Cookie Monster

I took advantage of the cooler temperatures last week (we’re heading back toward “normal” summer heat now) to appease the Cookie Monster.

He wanted a batch of crunchy oatmeal raisin cookies and I wanted to try a new recipe for chocolate chip chia cookies.  What’s a girl to do?  Make both, of course!

Making both doughs at the same time allowed me to use the mixer twice and wash once.  I made both doughs in the morning and chilled them for afternoon baking.  I worried that the chia seeds would absorb moisture while sitting, lessening the crunch in the final product, but that wasn’t an issue.


I made some significant adjustments to the chocolate chip chia recipe (above left), which was a bit of a gamble on the first round.  I kept relative proportions the same, but I subbed some rice flour and quick oats for some of the spelt flour, swapped some of the butter for nut butter, and reduced the sugar.

The result?  A low-sweetness, chewy, chocolatey cookie with crunch from the chia seeds and pecans.  They work either as a granola bar-type snack or as a healthy treat — just what I wanted!


We used to freeze cookie dough balls for later baking, but it’s easier (and more energy efficient, especially in the summer) to heat the oven once, bake all the cookies in one go, and freeze them for later enjoyment.

The oatmeal cookies (smaller cookies in above photos) are a recipe from a friend, who made a batch for Matthew and his mom for their road trip to Florida earlier this summer.  The spices really make the cookies — enjoy!

Judy’s oatmeal cookies

2 c. whole wheat pastry flour
1 t. baking powder
1 t. baking soda
1 t. salt
1 t. cinnamon
1/2 t. nutmeg
1/4 t. cloves
1/4 t. allspice
1 c. brown sugar
1 c. white sugar
1 c. butter
2 eggs
2 t. vanilla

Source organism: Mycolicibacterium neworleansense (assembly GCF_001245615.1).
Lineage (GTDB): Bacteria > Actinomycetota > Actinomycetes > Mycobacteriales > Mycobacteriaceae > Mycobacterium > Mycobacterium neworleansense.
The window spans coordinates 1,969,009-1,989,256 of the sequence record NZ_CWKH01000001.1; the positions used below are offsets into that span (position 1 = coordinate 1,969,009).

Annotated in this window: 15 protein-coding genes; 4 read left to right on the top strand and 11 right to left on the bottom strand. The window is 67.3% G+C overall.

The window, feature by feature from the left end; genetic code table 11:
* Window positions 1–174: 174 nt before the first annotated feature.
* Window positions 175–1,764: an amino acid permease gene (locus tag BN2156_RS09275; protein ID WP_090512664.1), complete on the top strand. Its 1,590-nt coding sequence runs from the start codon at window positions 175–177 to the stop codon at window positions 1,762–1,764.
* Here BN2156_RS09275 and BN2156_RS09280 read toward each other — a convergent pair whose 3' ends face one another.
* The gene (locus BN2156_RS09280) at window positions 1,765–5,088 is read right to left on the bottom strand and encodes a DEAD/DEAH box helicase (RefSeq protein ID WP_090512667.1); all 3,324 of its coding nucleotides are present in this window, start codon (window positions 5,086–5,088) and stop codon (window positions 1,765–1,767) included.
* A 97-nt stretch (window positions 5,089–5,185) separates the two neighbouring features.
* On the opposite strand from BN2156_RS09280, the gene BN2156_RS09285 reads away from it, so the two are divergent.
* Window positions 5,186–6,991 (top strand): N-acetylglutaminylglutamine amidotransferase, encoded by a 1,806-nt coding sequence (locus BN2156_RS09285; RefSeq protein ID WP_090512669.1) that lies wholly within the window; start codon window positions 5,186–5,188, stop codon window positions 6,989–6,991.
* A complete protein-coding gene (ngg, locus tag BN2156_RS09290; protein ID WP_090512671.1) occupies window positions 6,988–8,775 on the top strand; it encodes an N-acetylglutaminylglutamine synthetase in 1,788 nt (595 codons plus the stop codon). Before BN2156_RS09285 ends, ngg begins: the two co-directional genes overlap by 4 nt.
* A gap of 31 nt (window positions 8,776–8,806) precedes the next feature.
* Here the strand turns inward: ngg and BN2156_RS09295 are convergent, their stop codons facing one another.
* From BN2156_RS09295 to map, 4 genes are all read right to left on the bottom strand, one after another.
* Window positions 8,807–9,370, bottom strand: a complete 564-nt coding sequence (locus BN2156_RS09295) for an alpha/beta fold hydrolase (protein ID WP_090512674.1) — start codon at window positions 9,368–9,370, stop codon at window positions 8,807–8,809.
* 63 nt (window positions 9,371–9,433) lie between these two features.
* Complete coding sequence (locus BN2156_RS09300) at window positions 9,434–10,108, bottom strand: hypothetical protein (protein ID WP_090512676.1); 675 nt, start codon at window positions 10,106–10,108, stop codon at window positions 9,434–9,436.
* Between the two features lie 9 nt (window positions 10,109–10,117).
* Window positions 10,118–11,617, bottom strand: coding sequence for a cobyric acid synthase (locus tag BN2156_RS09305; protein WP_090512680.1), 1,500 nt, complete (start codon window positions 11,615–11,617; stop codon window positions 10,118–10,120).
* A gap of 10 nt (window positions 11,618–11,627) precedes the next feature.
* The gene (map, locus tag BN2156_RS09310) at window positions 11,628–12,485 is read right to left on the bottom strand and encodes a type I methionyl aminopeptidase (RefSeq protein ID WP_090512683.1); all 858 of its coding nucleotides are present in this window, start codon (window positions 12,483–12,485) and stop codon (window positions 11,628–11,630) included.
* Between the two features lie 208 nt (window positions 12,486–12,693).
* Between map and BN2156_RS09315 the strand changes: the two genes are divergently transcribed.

2.5 cups rolled oats
1 c. chopped walnuts and/or pecans
1 c. raisins (or dried cherries or cranberries)

Combine all dry ingredients (except the oats), including spices.  Set aside.

Cream the butter and sugars.  Add eggs and vanilla.

Combine dry ingredients with butter-egg mixture.  Stir in the oats, nuts, and fruit.  Chill dough for at least an hour (or up to thirty-six hours), before scooping and baking.

Preheat oven to 350°F.  For crunchy cookies (this is how we made a previous batch, and how Judy makes them), make very small dough balls (maybe a not-heaping tablespoon of dough?) and bake for 12-15 minutes, rotating top and bottom trays halfway through.

I was curious about a chewier oatmeal cookie, so I made the dough balls a bit bigger, but kept the cooking time about the same.

The plan was actually that some would come out crunchier (for Cookie Monster) and some chewier (for me), but I’m afraid none were the super crunchy that Cookie Monster was hoping for, unless he eats them straight from the freezer — they’re very crunchy that way!

Making crackers

As you may have noticed, we make many items from scratch and buy very little processed food.  However, crackers are an exception to that general practice.  We don’t eat all that many crackers, probably in part because they ARE processed and involve a good bit of packaging waste.

Once a baby entered the picture, crackers went on my mental “things I could make from scratch, but since I’m not in the habit of doing so, and life is now crazy, I probably never will” list, along with making soy milk and a few other things that I don’t remember right now.

A few weeks ago, Matthew printed out this recipe for homemade crackers.  I set it aside, assuming nothing would come of it.  Shortly thereafter, he took a turn staying home with our sick little Sir.

When I returned home from work that day, I found a fresh batch of homemade crackers.  (In case making crackers and prepping dinner while caring for a sick baby weren’t enough, he also made homemade croissants, ensuring that I would look like a complete slacker on my days home with the baby — just sayin’).

Anyhow, I tried my hand at the crackers over the weekend, giving them a multigrain twist, and making a double batch, because we noticed that a single batch disappeared very quickly.  Continue reading “Making crackers”

Wonder(ful) bread